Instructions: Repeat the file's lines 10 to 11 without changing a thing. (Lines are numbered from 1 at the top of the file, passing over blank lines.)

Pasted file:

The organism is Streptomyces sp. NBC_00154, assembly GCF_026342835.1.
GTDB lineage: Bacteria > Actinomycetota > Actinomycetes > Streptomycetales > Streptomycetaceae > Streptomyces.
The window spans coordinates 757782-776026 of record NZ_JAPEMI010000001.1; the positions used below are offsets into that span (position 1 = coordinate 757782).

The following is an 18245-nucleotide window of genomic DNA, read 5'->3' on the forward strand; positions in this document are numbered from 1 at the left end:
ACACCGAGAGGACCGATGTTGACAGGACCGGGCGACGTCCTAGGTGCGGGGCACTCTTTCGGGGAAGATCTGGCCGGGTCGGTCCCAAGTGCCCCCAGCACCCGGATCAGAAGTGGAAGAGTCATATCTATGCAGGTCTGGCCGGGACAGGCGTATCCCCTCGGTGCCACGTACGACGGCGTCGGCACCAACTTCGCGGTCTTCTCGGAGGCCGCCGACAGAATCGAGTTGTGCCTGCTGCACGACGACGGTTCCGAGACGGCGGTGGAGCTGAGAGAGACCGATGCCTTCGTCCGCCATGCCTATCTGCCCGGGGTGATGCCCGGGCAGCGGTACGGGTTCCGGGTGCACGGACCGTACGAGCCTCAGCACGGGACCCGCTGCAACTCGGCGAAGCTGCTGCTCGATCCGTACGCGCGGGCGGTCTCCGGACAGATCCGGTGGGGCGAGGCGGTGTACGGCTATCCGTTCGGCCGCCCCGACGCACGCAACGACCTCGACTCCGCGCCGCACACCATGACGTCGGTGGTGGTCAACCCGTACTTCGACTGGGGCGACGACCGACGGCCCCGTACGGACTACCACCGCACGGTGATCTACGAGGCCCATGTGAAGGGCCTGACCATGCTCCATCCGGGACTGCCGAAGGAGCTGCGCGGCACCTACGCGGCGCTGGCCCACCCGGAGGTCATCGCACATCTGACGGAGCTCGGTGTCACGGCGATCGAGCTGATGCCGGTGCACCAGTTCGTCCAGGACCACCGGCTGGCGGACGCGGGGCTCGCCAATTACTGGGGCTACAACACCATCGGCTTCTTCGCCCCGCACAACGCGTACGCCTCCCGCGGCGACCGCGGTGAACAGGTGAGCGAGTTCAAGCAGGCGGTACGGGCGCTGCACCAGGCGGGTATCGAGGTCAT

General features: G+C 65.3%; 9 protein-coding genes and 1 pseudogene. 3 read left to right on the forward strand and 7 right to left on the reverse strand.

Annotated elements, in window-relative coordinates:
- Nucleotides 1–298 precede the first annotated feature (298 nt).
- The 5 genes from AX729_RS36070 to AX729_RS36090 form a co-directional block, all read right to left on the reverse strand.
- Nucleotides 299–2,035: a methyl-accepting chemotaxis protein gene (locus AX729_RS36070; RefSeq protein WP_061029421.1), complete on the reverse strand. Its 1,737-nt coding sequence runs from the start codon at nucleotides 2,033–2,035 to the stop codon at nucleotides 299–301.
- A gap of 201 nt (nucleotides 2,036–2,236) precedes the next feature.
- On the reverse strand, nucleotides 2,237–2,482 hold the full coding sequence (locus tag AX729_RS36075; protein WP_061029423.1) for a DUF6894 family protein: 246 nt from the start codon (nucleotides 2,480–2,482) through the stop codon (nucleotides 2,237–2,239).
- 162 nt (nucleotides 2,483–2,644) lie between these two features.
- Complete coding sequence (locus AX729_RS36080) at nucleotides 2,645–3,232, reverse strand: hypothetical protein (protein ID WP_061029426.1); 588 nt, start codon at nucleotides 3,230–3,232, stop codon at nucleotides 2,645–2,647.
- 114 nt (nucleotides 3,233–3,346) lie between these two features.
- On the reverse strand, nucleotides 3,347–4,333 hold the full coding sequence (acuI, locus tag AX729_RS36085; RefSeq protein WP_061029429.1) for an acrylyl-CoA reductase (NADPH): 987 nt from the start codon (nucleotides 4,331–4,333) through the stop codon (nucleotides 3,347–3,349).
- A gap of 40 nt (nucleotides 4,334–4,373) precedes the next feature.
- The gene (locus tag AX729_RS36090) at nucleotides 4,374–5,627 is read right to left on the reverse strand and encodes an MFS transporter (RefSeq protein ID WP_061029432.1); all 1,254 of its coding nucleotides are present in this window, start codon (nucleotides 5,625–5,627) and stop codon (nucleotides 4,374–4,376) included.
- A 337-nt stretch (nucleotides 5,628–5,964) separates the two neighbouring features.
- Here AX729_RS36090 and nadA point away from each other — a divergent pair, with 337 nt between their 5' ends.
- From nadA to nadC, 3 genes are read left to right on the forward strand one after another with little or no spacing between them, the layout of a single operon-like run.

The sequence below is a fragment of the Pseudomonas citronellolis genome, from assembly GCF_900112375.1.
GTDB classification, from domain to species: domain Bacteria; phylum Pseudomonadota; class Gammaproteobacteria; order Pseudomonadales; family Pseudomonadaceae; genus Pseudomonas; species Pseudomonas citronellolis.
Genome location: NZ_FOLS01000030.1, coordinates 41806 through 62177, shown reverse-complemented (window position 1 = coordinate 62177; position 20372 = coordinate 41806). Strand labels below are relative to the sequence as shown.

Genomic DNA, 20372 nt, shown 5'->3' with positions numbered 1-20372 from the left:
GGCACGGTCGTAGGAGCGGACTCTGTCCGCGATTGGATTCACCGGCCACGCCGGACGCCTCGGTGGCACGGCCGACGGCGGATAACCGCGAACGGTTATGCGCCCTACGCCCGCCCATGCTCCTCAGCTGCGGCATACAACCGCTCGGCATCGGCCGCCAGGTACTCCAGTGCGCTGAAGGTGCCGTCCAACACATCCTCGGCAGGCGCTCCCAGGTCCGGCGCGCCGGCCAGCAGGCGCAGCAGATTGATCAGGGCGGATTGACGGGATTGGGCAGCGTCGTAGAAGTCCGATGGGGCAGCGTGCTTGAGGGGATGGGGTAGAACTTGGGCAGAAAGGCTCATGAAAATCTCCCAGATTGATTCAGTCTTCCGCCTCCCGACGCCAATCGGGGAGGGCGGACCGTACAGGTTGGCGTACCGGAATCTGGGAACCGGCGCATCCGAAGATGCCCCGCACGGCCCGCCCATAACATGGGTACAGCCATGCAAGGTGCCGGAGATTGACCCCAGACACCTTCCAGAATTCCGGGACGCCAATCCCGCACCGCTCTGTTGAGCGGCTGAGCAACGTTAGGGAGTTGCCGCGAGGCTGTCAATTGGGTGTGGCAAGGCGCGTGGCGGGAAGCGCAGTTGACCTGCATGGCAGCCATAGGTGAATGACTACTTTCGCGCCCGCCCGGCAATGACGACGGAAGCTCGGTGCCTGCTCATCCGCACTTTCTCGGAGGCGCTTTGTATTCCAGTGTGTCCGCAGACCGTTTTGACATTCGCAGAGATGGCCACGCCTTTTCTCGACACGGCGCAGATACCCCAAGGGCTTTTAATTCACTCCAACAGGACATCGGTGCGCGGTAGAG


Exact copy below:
- Nucleotides 299–2,035: a methyl-accepting chemotaxis protein gene (locus AX729_RS36070; RefSeq protein WP_061029421.1), complete on the reverse strand. Its 1,737-nt coding sequence runs from the start codon at nucleotides 2,033–2,035 to the stop codon at nucleotides 299–301.
- A gap of 201 nt (nucleotides 2,036–2,236) precedes the next feature.